Artificial Intelligence gives 48-hour start to beat acute kidney injury

Author: Mark Gould
Artificial Intelligence gives 48-hour start to beat acute kidney injury

Technology company DeepMind claims that Artificial Intelligence (AI) can predict acute kidney injury (AKI) two days before it does any harm. And it has also developed a phone app that can inform clinicians within minutes.

Writing in the journal Nature* the DeepMind team worked with the United States Department of Veterans Affairs (VA), to apply AI technology to de-identified electronic health records collected from a network of over a hundred VA sites.

The research showed that the AI could accurately predict AKI in patients up to 48 hours earlier than it is currently diagnosed. Importantly, it says the model correctly predicted nine out of 10 patients whose condition deteriorated so severely that they then required dialysis.

DeepMind says this could provide a window in the future for earlier preventative treatment and avoid the need for more invasive procedures like kidney dialysis. The model has also been designed so that it might, in the future, generalise to other major causes of diseases and deterioration such as sepsis, a life-threatening infection.

And DeepMind has also developed a new phone app alerting system, known as Streams, to get this information to clinicians in a timely manner in the form of easy to read graphs and results.

During a trial at London's Royal Free Hospital, doctors and nurses received warning signals via a mobile phone app in an average of 14 minutes, when patients' blood tests indicated the condition. Normally, this would have taken several hours.

One of the blood tests looks for high levels of creatinine, which is normally filtered out by the kidneys. Information on other blood markers which can help treat patients is also made available quickly to specialists via the app.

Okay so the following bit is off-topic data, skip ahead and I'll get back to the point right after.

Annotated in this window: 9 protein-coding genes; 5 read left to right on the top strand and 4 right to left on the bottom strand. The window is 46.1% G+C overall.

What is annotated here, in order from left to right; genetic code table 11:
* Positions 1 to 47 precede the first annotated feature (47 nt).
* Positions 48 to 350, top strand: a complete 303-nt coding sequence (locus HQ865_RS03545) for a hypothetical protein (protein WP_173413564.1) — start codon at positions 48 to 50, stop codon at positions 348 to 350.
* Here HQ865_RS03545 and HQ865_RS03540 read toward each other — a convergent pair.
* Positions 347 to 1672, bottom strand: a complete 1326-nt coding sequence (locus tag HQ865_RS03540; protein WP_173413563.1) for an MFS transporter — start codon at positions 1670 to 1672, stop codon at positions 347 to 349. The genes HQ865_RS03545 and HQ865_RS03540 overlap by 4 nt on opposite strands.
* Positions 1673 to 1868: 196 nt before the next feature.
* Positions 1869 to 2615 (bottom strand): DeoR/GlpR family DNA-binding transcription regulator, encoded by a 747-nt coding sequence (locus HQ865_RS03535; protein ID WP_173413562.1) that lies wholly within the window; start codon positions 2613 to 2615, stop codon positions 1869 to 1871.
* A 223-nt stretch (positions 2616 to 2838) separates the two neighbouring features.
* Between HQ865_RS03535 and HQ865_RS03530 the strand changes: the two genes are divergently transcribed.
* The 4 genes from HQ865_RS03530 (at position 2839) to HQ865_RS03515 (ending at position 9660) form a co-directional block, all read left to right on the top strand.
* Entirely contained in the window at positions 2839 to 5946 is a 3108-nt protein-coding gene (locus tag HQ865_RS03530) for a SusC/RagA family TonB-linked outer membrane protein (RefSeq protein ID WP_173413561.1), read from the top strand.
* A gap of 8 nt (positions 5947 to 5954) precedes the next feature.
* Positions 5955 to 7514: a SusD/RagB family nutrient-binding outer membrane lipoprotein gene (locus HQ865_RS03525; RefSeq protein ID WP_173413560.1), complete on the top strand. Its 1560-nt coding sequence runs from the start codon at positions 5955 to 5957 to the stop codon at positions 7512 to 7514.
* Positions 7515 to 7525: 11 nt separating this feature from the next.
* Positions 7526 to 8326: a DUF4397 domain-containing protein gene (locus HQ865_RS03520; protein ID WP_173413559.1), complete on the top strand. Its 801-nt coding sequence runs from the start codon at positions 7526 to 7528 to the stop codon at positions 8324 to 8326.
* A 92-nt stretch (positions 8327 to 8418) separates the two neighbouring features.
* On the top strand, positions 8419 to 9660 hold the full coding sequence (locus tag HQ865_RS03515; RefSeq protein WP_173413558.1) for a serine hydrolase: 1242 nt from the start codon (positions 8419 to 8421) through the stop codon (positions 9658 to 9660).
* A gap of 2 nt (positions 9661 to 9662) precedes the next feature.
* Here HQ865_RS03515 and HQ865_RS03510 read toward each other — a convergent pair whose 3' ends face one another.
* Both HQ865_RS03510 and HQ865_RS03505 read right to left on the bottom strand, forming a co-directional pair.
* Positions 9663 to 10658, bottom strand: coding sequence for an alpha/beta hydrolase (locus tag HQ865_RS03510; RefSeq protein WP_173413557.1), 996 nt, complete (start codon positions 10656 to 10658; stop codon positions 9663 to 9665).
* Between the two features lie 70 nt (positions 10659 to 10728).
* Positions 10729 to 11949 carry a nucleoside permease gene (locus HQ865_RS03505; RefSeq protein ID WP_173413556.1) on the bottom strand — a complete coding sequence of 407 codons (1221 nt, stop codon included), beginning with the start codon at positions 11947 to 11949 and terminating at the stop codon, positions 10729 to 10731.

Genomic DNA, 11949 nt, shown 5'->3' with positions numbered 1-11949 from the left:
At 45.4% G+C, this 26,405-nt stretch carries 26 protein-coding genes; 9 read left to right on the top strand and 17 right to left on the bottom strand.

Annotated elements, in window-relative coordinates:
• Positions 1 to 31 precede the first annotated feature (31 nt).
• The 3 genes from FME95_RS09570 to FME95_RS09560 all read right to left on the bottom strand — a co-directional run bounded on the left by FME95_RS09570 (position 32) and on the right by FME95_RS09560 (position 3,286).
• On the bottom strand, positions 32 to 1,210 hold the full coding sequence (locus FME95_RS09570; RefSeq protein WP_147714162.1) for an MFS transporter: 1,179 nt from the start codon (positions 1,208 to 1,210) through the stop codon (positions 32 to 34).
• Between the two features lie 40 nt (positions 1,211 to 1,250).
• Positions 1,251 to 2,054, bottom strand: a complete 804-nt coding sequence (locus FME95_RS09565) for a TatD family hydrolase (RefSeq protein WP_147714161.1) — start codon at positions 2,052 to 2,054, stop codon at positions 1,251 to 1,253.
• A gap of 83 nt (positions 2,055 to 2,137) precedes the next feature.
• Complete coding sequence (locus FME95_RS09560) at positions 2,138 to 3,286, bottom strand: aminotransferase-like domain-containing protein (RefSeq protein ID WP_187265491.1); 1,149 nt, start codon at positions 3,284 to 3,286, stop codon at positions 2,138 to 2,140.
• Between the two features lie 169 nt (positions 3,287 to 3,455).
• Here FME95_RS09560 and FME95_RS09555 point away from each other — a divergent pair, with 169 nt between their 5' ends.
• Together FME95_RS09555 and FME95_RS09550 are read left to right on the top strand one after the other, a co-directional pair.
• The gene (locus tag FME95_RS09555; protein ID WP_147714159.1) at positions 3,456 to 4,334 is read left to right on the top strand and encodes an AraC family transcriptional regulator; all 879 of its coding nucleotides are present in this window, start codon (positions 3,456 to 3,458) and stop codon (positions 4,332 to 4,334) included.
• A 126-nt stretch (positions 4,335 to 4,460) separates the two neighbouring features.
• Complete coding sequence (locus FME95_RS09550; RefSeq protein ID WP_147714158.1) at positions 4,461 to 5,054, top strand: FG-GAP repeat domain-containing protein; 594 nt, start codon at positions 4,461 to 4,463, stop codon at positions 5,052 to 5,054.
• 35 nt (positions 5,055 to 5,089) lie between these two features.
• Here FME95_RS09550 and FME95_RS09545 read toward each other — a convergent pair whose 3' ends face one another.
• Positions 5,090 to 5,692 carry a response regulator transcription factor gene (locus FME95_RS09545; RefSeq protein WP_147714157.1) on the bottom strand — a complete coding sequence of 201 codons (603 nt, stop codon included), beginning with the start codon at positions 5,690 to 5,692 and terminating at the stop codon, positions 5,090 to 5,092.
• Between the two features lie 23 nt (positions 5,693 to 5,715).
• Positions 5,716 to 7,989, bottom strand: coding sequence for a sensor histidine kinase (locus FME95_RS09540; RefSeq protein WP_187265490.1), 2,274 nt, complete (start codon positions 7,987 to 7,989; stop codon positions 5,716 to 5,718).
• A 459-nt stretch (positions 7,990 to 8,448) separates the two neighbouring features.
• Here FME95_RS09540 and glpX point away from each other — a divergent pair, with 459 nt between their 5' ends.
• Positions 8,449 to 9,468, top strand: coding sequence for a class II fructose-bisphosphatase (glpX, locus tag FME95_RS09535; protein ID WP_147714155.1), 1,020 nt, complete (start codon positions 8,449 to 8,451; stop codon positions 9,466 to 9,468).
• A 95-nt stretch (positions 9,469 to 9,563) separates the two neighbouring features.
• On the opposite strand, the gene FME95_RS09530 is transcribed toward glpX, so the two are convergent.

Hospital managers said there had been a knock-on reduction in the cost of treatment. Mary Emerson, lead nurse specialist at the Royal Free, told the BBC the system had made a big difference to her job, and was the first that fits in with the way clinicians work. "It's a huge change to be able to receive alerts about patients anywhere in the hospital," she said. "Healthcare is mobile and real time, and this is the first device that has enabled me to see results in a mobile real-time way."

Peer review of Streams, by doctors from University College London, in the Journal of Medical Internet Research** concluded: "Digital technologies allow early detection of adverse events and of patients at risk of deterioration, with the potential to improve outcomes. They may also increase the efficiency of health care professionals’ working practices. However, when planning and implementing digital information innovations in health care, the following factors should also be considered: the provision of clinical training to effectively manage early detection, resources to cope with additional workload, support to manage perceived information overload, and the optimization of algorithms to minimize unnecessary alerts."

*Tomašev N, Glorot X, Mohamed S. A clinically applicable approach to continuous prediction of future acute kidney injury. Nature 572, 116-119, 31 July 2019. DOI:10.1038/s41586-019-1390-1

**Connell A, Black G, Montgomery H, et al. Implementation of a Digitally Enabled Care Pathway (Part 2): Qualitative Analysis of Experiences of Healthcare Professionals. J Med Internet Res 2019;21(7):e13143. DOI: 10.2196/13143